In ALL these areas, these are not just commodities, or inconveniences we are talking about - they are thinking, feeling, creatures, in so many ways similar to ourselves. We hold it to be self-evident that every animal is worthy of respect, decent treatment, and the opportunity to experience a life worthy of the name.

It is, of course, in the last area that the Dr Hadwen Trust has marched into the fray with astonishing results. By finding ways to accumulate the necessary data by alternative methods to using live animals, the DHT is revolutionising research. No longer do research teams labour over experiments to prove the safety of a drug, when the necessary information can be gleaned from past experiments, and in many cases by computer modelling which gives more reliable data than could ever be obtained from animal testing.  

THIS NEW STEP IS VERY SIGNIFICANT, for a number of reasons:

1) This new initiative, to create a Professorship in the field of Replacement Science, will create a leader to coordinate efforts among groups of replacement scientists.

2) It is a very significant step forward in promoting awareness of the principles of replacement science in the scientific community. It is an endorsement of the importance of the ethical treatment of animals.  We salute Prof Mike Curtis and his colleagues at the Barts Blizard Institute and QMC for taking this brave step, recognising this work, which previously has been dismissed by some as a ‘fringe’ activity, as a central issue.

3) This appointment will promote education, which is the key to developing new and better solutions in the future.

4)  We expect that this new chair will help establish Replacement Science as a key avenue of research in its own right  … an academic discipline, as detailed by Mike Curtis.

5) We expect that other Universities will follow suit, leading eventually to the elimination of the cruelty and indignity of the use of animals in scientific research. 

Special note:

it’s very significant and encouraging that today we have MP’s from ALL political parties here.  The event has been hosted by the excellent Kerry McCarthy (Lab), to whom our grateful thanks, but in this room we also see Andrew George (Lib Dem), Henry Smith (Cons), and of course Caroline Lucas (Green), all notable supporters of the vital drive to improve animal welfare in our country.  It will be crucial in the coming months and years to maintain the position that animal welfare is above politics … a cause fundamental for the decency and humanity of our evolving society. 

The Chair has been sponsored by a single benefactor, Alan Stross, whom we all salute."




**Mon 21 Jan 13**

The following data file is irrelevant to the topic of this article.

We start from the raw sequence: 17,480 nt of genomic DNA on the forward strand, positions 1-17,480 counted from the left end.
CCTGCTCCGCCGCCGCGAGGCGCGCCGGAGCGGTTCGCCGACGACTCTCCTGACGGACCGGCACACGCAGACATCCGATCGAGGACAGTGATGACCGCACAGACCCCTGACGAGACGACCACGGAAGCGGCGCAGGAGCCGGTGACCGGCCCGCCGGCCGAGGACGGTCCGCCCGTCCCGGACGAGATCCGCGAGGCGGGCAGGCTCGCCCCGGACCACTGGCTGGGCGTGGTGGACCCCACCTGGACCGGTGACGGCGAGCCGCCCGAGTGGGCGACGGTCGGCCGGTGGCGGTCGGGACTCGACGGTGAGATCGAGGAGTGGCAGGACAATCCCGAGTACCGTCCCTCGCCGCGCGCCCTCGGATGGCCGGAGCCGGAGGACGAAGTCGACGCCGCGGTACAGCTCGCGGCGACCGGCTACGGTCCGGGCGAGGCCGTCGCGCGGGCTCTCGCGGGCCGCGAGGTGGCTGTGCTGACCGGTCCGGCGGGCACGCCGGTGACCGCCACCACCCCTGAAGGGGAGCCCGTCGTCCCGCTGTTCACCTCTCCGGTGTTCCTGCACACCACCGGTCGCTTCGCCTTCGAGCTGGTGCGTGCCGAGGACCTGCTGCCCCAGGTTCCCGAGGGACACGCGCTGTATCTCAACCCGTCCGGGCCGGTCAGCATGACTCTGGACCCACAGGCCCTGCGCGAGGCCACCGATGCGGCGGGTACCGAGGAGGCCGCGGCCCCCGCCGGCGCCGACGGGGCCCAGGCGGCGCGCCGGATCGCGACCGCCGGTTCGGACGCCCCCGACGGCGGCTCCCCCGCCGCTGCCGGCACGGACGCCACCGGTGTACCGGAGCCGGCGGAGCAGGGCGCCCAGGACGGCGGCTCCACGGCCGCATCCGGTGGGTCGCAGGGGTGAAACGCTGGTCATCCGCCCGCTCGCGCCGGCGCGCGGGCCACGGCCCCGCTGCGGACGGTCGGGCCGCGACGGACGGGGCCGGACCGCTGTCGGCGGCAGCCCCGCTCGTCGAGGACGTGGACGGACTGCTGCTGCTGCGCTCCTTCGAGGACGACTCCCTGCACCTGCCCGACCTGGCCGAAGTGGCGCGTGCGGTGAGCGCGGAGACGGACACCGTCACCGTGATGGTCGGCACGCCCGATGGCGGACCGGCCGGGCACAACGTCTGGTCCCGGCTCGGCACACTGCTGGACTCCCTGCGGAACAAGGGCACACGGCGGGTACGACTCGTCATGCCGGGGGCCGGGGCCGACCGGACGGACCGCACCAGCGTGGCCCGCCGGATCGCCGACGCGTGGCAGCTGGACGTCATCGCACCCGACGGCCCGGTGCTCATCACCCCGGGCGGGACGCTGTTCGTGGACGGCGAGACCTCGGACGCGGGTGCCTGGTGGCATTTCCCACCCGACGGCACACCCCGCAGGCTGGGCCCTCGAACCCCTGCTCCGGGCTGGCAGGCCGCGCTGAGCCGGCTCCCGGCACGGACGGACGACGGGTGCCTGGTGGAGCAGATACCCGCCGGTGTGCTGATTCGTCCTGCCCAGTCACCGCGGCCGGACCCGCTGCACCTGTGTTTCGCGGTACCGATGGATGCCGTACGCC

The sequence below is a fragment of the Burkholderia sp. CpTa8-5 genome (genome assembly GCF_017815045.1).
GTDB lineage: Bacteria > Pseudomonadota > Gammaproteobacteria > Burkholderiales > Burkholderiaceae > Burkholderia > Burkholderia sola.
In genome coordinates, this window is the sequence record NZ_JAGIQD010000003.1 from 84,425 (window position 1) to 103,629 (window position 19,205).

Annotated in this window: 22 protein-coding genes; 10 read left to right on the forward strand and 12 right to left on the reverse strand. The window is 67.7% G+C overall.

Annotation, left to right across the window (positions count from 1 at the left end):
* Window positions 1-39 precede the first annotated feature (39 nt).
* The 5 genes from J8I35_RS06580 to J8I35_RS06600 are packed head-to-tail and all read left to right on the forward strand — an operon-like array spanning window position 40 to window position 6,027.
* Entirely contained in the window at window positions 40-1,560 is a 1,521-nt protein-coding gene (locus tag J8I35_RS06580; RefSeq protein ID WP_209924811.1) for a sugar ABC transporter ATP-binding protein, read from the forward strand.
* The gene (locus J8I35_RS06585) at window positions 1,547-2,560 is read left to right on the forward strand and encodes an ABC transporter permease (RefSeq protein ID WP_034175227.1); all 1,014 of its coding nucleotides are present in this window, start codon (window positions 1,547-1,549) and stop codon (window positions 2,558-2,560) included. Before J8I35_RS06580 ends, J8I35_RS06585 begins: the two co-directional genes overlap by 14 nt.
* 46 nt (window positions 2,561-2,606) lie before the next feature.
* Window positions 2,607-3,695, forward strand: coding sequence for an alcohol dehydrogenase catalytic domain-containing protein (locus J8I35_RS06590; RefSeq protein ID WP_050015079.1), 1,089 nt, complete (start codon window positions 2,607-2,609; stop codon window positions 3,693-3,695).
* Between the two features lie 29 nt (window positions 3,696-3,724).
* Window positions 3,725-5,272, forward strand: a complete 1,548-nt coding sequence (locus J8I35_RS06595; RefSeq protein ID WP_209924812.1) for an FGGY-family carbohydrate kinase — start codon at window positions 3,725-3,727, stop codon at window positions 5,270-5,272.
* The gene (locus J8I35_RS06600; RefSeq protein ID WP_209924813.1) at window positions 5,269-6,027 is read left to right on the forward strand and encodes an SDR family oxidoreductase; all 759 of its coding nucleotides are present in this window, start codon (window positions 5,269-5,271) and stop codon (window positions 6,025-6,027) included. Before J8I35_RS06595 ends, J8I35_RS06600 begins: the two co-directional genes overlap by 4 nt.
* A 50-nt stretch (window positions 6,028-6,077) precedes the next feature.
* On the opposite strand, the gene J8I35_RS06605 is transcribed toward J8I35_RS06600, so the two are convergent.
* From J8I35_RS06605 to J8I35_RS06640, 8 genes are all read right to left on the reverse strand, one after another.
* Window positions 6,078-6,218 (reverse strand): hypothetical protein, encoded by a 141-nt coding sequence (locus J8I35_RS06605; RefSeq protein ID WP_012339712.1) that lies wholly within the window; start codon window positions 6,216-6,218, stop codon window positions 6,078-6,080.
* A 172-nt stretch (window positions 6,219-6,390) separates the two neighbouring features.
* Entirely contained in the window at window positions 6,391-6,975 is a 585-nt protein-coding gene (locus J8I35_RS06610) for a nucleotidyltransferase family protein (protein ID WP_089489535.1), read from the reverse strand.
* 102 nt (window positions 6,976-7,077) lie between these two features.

Direct address for article:

I asked you guys for questions on astronomy just before I appeared in the programme a couple of weeks ago. THANKS for so many ideas. But in the end, the way the show went, there was really not much room for spontaneous questions. So I thought I'd pick up a few questions myself and offer answers where I can … since most of them were GOOD QUESTIONS !

OK …

Here's one - from Gowan Collins.

1) As we see more and more into the Universe, why do impact craters nearly always appear round? Not all incoming objects must strike on the vertical, so why don't the majority of impact sites have elongated or teardrop shapes?

See what I mean? Good on ! Well, initially I could only guess at the answer here, but Chris Lintott was able to confirm the details. Yes, a small piece of impacting rock meeting the planet's surface obliquely may scud across the landscape before coming to a normally sticky end. But the trail left will be shallow and small and soon filled up with dust from other impacts. (I'd be interested to know if any of these have been spotted.) But above a certain size, the impact quickly brings the meteorite to a halt before matter is thrown out, so the huge kinetic energy converted into heat causes an explosion from an effectively stationary source, with a symmetrical result. Debris is thrown out uniformly in all directions, producing a circular impact crater - not an elliptical one - irrespective of the angle at which the object impacted.

This one was also from Mr Collins (thanks Gowan).

2) As there appears to so much cosmic dust and debris out in space, how do we manage to see such distant objects as in the Hubble Deep Field so clearly? Surely at those distances we would be looking through that much dust it would resemble a fog!

Well, as my PhD thesis happily observes, there is certainly plenty of dust in the vicinity of the Earth and the Solar System. But the density drops off very fast as you move away from the inner planets. We see it illuminated by Sunlight, causing the beautiful Zodiacal Light, but out there beyond Jupiter there is not much light for it to scatter, so a grain of dust would only cause a tiny dimming effect - not an intrusive mist. And the truth is - yes, there is a lot of dust in the Universe, but except in certain areas, principally around stars and nebulae where stars are born, the density really is incredibly low. Low enough to cause no problem even looking through these vast distances at the objects in the Hubble Deep Field - about 13 billion light years away. Mind you … it has to be added that this tiny piece of sky was very carefully selected for the HDT because there was not much in the way. Well away from the principal Galactic plane, it's devoid of nebulosity or bright stars, and so was perfect for this very long 'time-exposure'.